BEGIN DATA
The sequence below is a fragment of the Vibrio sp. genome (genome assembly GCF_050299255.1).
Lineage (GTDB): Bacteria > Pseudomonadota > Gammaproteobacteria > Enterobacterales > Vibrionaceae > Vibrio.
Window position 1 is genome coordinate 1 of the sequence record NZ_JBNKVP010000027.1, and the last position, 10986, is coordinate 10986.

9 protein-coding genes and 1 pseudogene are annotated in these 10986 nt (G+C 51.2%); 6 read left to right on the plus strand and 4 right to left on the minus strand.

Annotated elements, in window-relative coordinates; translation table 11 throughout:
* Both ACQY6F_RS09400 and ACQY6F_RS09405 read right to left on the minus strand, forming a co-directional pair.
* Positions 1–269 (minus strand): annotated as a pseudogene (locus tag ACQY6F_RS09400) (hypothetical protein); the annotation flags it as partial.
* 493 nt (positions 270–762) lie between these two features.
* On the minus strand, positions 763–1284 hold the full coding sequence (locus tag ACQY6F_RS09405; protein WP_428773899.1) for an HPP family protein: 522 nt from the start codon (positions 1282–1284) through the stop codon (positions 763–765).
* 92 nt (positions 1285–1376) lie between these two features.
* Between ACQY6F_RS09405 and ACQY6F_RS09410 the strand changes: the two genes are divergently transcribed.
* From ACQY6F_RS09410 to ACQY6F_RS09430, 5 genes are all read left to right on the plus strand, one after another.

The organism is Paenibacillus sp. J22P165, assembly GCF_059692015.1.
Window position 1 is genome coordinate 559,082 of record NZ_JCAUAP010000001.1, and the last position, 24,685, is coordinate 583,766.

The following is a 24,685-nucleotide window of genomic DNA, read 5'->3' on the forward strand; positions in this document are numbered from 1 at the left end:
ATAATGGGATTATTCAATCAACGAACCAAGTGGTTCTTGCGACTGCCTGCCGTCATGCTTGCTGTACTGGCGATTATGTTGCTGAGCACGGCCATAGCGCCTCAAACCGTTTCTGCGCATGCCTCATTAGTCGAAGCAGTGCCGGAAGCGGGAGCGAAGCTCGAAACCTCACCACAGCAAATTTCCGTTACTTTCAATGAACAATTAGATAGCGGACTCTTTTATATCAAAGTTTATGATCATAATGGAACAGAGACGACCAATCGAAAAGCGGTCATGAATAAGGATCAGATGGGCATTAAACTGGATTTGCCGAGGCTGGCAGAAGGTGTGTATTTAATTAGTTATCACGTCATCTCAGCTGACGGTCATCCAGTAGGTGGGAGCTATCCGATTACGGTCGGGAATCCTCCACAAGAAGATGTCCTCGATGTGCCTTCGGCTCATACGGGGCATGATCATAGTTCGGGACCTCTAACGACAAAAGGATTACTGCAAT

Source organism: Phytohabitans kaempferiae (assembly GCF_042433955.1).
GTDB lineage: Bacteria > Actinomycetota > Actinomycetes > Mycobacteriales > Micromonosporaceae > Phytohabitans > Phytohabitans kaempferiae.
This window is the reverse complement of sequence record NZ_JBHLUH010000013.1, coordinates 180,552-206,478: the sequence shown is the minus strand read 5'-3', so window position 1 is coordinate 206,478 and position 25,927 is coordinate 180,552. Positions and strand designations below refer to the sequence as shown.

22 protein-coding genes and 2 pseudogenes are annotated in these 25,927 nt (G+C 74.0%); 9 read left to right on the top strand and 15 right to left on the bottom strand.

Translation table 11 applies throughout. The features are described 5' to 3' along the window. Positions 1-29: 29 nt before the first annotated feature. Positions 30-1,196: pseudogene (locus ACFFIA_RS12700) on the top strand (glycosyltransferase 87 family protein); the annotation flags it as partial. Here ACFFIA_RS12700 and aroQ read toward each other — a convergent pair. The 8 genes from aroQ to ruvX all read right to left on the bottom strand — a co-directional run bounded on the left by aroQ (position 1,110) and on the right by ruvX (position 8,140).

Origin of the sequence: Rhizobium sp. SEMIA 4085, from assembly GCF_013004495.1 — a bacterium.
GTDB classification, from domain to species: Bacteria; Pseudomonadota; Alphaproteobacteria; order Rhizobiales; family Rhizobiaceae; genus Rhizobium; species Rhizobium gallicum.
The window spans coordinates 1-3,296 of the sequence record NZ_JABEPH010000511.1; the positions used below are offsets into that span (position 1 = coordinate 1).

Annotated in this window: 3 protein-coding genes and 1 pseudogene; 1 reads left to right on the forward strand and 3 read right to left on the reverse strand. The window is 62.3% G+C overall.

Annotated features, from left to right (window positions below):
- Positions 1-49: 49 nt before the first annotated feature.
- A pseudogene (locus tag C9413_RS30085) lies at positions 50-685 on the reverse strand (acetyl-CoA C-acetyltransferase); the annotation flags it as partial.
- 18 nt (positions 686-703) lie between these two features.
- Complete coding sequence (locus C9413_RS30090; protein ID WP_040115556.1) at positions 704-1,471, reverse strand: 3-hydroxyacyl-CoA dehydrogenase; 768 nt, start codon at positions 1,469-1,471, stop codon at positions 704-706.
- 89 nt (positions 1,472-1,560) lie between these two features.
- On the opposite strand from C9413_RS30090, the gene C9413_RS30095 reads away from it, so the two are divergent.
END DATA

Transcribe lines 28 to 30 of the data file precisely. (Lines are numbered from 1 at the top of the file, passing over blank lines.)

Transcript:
- A pseudogene (locus tag C9413_RS30085) lies at positions 50-685 on the reverse strand (acetyl-CoA C-acetyltransferase); the annotation flags it as partial.
- 18 nt (positions 686-703) lie between these two features.
- Complete coding sequence (locus C9413_RS30090; protein ID WP_040115556.1) at positions 704-1,471, reverse strand: 3-hydroxyacyl-CoA dehydrogenase; 768 nt, start codon at positions 1,469-1,471, stop codon at positions 704-706.